This series of illuminated light boxes explores the relationship between the city and its inhabitants.
Exhibition Dates: 29 September – 23 October 1993
The city is a jumble of light. Throughout the metropolis, natural and artificial forms of light collide and meld. Light flashes and bounces and reflects off buildings and cars. At key, fleeting moments, the urban viewer can be made aware of light. Twilight, itself a blend of solar radiation and chemical pollutants, coats the city with rapidly changing light. The sky becomes pink or salmon, buildings gleam, the eye adjusts as neon signs replace the fading dusk. The city takes on its nocturnal glow. Yet at all times there is a fluctuating mixture of light. Morning light, daylight, twilight; street lights, traffic lights, flashing lights; head-lights, tail-lights, shop lights; house lights, TV light, fluorescent light, floodlights; light boxes.
Photography is light-writing. The imprinting of light on photo-sensitive material. What is it to write with light boxes? Anne Zahalka has taken the light box out of its advertising precinct, and filled it with alternative images of the city. The light boxes which sprinkle the city are already curious phenomena. Enframing benches at bus shelters, they seem to offer their own form of shelter: the protection of light. Like the stained-glass windows of mediaeval churches, their translucence intimates another presence: the warm glow of an aura. But the twentieth century aura is of course a manufactured one, a play of light and magic focused on the commidity. Light box advertisements are little shrines, infusing products with their own secular glow.
Zahalka's light boxes exploit the properties of the apparatus. Images imprinted with natural or artificial light are augmented with the glow of neon through perspex: another intensity added to the blend of light. Yet these works are much more than kaleidoscopes of light. They reveal another aspect of the urban box: as enclosure, as fortress. The "natural" itself is a re-constructed category within the city. Zoo animals enjoy natural light, but are constrained within artificial spaces. At night, huge arenas are flooded with luminosity: these are light-theatres constructed for performing animals. Everywhere the natural and the cultural merge in constructed spaces. An artificial cave, lit by artificial light, becomes a shelter for the homeless. An absurdly bright park playground is violated by ominous shadow. An excavation site emits an eerie subterranean glow.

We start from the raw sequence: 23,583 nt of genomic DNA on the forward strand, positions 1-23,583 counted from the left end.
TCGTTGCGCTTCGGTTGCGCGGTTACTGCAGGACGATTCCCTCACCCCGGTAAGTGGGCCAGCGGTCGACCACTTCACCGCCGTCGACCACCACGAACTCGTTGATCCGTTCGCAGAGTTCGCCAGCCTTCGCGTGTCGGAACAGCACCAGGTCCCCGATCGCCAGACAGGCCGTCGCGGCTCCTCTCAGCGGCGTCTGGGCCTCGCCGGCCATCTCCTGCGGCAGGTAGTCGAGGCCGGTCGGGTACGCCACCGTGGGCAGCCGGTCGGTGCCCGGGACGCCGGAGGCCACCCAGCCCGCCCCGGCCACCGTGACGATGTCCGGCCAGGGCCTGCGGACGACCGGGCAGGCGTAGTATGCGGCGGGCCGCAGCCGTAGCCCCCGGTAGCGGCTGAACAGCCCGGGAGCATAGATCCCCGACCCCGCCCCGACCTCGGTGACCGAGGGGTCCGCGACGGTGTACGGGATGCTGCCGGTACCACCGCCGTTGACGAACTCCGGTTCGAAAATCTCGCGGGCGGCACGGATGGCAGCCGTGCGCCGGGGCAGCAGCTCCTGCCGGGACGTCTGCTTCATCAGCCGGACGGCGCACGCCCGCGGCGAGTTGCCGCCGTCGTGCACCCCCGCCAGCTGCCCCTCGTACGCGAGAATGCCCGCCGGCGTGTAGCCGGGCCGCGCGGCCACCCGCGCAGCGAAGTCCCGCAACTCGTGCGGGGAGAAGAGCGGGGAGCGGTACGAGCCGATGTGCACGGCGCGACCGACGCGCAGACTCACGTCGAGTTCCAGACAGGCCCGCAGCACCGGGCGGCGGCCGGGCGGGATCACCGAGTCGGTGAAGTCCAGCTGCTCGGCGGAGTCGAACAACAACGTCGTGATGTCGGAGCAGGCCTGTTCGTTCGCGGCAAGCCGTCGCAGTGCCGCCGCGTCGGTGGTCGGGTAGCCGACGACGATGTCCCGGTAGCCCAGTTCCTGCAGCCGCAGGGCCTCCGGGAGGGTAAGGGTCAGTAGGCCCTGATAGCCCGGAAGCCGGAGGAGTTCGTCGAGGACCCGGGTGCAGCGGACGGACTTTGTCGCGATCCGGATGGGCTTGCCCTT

Human figures in these images are isolated, anxious. They are a fragile presence, surrounded by buildings that glimmer, by parks that glow with impossible light, by subways that are little prisons of light. They take their place along urban frontiers: intersections of lines and light and social scales. These are frontiers of light, where the sun's radiance meets the city's glow; there are social frontiers, where citizens prosper or struggle or barely survive. Citizens of enconomics, they are also citizens of light.
The city and its boxes are captured here by Anne Zahalka. Re-framed and re-enclosed and re-lit in boxes of light. Light-box-writing.
—John William Potts